They are really trying to take command over the whole "right to repair" thing.
The newest iPhone disables Face ID after a screen swap, unless you take it to Apple—or learn to microsolder. It’s a turning point for fixers everywhere.
Apple has been chipping away at iPhone repair work outside their control for years now. With new changes to the iPhone 13, they may be aiming to shatter the market completely.
The new iPhone 13 completely disables its flagship Face ID functionality when you replace its screen. We have confirmed this repeatedly in our lab, testing with many different phones on iOS 15 and 15.1, and our results have been replicated by numerous repair professionals.
This is a dark day for fixers, both DIY and professional. One of the most common phone repairs that could once be done with hand tools now requires a microscope. This means you won’t be able to fix your iPhone screen yourself without sacrificing major functionality. It also has huge implications for the professional repair industry, for which Apple is the dominant brand to service. Small shops could be shuttered, forced to choose between spending thousands on new equipment or losing a major source of income.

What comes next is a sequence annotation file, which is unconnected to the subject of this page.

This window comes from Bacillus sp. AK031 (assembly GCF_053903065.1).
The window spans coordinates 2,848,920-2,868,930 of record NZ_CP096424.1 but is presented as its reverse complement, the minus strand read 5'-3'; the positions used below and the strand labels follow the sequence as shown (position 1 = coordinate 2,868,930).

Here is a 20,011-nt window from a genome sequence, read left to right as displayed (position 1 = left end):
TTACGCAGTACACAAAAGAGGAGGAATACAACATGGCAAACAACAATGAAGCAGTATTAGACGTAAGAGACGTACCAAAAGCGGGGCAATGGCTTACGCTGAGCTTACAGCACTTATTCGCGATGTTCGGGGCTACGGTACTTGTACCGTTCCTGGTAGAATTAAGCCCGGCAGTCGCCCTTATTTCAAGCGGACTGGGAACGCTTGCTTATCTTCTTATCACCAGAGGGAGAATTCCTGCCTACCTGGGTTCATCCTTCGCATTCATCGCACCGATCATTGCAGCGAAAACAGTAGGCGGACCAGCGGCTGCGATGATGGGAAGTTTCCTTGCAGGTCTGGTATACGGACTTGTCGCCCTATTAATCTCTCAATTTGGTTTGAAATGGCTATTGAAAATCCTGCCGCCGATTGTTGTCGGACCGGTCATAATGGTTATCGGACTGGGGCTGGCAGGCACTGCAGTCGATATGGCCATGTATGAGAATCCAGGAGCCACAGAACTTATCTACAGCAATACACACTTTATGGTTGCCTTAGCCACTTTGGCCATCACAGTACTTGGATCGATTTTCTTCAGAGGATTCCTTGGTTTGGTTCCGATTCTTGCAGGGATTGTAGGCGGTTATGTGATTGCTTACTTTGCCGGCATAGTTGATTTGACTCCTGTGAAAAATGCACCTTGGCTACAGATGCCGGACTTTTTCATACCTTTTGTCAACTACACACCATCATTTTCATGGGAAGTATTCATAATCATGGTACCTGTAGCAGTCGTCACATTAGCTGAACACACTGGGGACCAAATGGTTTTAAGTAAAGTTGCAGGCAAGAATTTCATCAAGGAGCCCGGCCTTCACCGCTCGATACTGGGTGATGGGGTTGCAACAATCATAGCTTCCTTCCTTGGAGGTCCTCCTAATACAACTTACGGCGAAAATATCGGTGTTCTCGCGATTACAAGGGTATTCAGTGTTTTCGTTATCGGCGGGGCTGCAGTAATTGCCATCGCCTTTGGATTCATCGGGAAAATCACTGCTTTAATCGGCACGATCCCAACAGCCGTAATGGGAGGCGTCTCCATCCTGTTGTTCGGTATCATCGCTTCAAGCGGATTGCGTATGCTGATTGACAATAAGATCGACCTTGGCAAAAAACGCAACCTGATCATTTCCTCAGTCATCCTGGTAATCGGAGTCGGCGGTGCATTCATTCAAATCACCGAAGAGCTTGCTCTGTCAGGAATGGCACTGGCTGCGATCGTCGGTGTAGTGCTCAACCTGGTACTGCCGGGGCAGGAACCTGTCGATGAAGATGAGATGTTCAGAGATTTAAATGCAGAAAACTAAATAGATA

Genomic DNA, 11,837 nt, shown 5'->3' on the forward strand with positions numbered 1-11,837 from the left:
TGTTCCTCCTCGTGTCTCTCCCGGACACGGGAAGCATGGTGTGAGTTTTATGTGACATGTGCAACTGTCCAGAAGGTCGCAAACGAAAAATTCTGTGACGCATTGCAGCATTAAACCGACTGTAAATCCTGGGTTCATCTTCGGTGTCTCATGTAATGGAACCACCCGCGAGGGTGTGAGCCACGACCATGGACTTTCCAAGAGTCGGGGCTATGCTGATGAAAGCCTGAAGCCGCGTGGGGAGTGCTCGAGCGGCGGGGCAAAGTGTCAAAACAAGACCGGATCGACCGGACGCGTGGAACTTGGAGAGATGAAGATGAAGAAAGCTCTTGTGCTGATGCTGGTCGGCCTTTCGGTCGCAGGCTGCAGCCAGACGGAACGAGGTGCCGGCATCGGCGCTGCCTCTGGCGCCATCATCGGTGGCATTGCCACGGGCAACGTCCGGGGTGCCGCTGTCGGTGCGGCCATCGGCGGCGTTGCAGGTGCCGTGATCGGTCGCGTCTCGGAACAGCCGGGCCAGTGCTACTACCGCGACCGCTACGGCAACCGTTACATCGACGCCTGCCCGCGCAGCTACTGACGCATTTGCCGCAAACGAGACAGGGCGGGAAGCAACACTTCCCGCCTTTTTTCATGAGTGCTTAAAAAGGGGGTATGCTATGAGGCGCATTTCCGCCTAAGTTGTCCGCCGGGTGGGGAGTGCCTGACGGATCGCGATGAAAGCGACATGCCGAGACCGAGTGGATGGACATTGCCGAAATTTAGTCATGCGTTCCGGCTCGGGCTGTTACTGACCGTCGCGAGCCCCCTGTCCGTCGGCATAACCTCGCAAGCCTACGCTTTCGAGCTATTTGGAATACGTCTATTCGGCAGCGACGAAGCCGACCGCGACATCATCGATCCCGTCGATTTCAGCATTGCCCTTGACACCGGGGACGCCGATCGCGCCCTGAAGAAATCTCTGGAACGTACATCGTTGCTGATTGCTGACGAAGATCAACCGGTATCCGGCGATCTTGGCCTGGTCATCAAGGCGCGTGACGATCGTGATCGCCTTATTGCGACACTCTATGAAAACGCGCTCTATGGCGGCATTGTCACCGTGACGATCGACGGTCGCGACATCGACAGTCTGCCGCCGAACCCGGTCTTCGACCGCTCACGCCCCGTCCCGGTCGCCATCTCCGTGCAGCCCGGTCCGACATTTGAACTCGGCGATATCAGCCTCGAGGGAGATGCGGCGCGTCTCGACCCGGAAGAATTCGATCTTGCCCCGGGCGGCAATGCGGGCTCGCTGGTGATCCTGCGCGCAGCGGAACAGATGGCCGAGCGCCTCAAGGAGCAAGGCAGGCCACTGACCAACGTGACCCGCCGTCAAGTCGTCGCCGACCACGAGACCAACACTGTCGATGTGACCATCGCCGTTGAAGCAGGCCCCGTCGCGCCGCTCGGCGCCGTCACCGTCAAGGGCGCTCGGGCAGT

For shops that want to survive, their only options will be to join Apple’s onerous IRP network—not an option for shops that value their customers’ privacy—or work past the iPhone’s locks with microsoldering tools and training. This unprecedented lockdown is unique to Apple. It’s totally new in the iPhone 13, and hard to understand as a security measure, given that the Face ID illuminator is entirely separate from the screen. It is likely the strongest case yet for right to repair laws. And it’s all because of a chip about the size of a Tic-Tac, tucked into the bottom of a screen.
The iPhone 13 is paired to its screen using this small microcontroller, in a condition repair techs often call “serialization.” Apple has not provided a way for owners or independent shops to pair a new screen. Authorized technicians with access to proprietary software, Apple Services Toolkit 2, can make new screens work by logging the repair to Apple’s cloud servers and syncing the serial numbers of the phone and screen. This gives Apple the ability to approve or deny each individual repair.